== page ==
TALLADEGA, Ala. — Jamie
McMurray held the bottom line at Talladega Superspeedway, one eye on the
finish line and the other in his rearview mirror. He was certain if he
stayed put, Kevin Harvick's lone attempt to pass would be on the
He was wrong.
Harvick ducked low in the
tri-oval at Talladega then drag-raced McMurray to the finish line
Sunday, nipping the Daytona 500 winner for his first victory in over
three years. Harvick had been mired in a 115-race drought dating to the
2007 Daytona 500.
"I'll tell you what, everything
just played out perfect for us," Harvick said in a hurried Victory Lane.
Because rain postponed the Nationwide Series race Saturday, the winner
had to hustle across the garage to run another 312 miles — less than an
hour after winning the longest Talladega race in Sprint Cup series
The race went 200 laps because of
three attempts at NASCAR's version of overtime, and there were a record
88 lead changes among a record 29 drivers.
The last lead change came within
inches of the finish line, and the margin of victory of 0.011 seconds
was the eighth-closest in NASCAR since it began using electronic scoring
A dejected McMurray simply
guessed wrong with the race on the line.
"I really thought that Kevin was
going to go high," McMurray said after his second-place finish. "I felt
like I was close enough to the yellow line that there was a lot more
racetrack to the right. I was really guarding against the outside. It's
hard to explain to you guys that aren't in cars, but when there's
someone directly behind you and they pull their car out of line really
fast, it's like you pull a parachute in your car.
"It literally feels like you lose
three or five miles an hour immediately, and when that happens, the car
that's doing the passing just has the momentum."
Juan Pablo Montoya, a teammate
of McMurray at Earnhardt Ganassi Racing, finished third and silently
watched a replay of the finish as he waited to start his post-race
"Wow," he said with a
sympathetic shrug for his teammate.
The race was fairly clean for
the first 465 miles, as drivers simply tried to ensure they'd be around
at the end. That's when the chaos usually breaks out at Talladega, and
Sunday was no exception.
Hendrick Motorsports teammates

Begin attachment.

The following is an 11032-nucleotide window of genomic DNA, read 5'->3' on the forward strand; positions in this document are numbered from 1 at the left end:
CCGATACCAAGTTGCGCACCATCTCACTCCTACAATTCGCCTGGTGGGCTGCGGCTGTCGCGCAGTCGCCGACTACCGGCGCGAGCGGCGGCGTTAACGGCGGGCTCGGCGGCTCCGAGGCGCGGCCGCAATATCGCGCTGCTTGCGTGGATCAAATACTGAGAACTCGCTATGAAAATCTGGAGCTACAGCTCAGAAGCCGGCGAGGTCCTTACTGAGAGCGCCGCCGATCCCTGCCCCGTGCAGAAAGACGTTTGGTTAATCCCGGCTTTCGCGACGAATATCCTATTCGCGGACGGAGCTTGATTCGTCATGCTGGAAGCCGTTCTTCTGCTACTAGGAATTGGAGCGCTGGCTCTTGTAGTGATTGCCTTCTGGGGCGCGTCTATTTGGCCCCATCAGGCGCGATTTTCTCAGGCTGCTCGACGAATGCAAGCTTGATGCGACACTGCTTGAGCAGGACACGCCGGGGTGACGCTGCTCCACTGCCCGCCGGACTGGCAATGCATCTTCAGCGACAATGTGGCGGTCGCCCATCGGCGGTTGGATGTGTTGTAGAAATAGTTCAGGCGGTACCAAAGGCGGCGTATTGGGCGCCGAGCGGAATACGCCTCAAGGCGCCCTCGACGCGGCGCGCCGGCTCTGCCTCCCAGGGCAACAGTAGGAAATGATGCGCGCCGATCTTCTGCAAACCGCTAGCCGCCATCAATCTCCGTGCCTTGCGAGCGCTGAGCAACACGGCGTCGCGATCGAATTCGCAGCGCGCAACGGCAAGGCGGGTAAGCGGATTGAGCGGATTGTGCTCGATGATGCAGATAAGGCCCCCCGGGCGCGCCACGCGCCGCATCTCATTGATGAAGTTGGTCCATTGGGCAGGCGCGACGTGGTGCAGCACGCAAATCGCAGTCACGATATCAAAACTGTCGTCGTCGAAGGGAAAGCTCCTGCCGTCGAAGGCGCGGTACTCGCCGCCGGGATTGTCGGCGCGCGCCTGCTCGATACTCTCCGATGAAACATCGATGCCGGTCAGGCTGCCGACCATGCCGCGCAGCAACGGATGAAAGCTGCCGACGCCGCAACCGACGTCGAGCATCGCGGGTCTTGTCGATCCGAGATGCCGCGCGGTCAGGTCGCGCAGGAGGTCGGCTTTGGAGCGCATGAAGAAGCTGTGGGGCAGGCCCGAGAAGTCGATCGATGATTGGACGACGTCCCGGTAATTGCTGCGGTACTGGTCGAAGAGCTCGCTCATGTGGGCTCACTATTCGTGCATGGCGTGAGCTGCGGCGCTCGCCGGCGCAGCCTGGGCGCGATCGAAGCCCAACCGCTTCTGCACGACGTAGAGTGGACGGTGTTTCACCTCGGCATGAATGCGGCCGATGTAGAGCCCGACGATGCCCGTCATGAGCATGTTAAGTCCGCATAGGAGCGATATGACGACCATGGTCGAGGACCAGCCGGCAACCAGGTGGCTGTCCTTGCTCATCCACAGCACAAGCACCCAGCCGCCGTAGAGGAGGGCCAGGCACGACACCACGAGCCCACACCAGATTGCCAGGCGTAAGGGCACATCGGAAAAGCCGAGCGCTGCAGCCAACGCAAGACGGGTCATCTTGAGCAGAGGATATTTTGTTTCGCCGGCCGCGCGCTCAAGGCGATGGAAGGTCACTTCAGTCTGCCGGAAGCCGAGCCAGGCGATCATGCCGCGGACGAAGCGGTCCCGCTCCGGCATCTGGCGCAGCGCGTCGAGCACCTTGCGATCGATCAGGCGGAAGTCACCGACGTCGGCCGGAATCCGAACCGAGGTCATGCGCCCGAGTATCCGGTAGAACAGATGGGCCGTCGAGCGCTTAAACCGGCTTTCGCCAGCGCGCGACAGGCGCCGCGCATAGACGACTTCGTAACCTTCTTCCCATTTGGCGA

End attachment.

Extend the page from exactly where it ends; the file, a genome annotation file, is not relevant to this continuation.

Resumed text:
Jeff Gordon and Jimmie Johnson tangled on the track in the second
consecutive race. Gordon believes Johnson squeezed him down the track
late in the race, triggering a crash that took Gordon out of contention,
and Gordon didn't mask his anger after the race.
"The 48 is testing my patience, I
can tell you that," said Gordon, who finished 22nd. "It takes a lot to
make me mad. I am [mad] right now. I don't know what it is with me and
him right now."
Johnson was later involved in
his own accident, tangling with Greg Biffle on the second attempt at
overtime. Biffle had been second on that restart, but struggled taking
off and dropped back through the field. Johnson had thought he cleared
him, but then drifted into his lane to trigger a crash that sent the
defending four-time champion hard into the inside retaining wall.
That set up the third and final
"green-white-checkered" finish. Before this season, NASCAR made one
attempt at a two-lap sprint to the finish. The week of this year's
season-opener, though, NASCAR decided it would allow up to three
attempts to finish a race under green.
That tweak to the rules cost
Harvick the Daytona 500 — he would have won the season-opener if the
rules had not been changed — but benefited him on Sunday. The three
restarts gave him opportunity to slice his way through traffic; he was
in seventh on the first attempt, fifth on the second and third on the
He immediately hooked on with
McMurray, while Denny Hamlin lined up with Montoya.
"I had a really good restart,
and I'm like, `We got him. I'm with [Hamlin], I'm going to win this,'"
Montoya said. "All of a sudden, the inside just took off."
With Harvick pushing hard on his
bumper, McMurray pulled him far ahead in a two-car breakaway that
ultimately cost him the race.
Harvick had rehearsed his next
move several times this weekend, knowing what he'd do and where on the
track he'd do it if in position to win the race.
"He made the move to the outside
and I jerked left, so I was going the opposite way that he was going,"
he said. "It's kind of like that old theory, if you're the car leading
the race, you don't want to be the one that makes that call. He made the
move to the right and I just went left."
It gave Harvick a victory just
days after sponsor Shell Oil Company announced it was leaving the driver
and owner Richard Childress at the end of the season to move to Penske
Racing. The sponsor shift means Childress, who is trying to re-sign
Harvick, must also shop for funding that can keep the driver at RCR.
"I think it's great karma with
everything that has happened this week with the sponsor and everything,"
he said. "I think it's kind of funny in itself. The karma thing is the
Hamlin finished fourth and was
followed by Mark Martin, David Ragan and Clint Bowyer. Kurt Busch was
eighth, while Kyle Busch and Mike Bliss rounded out the top 10.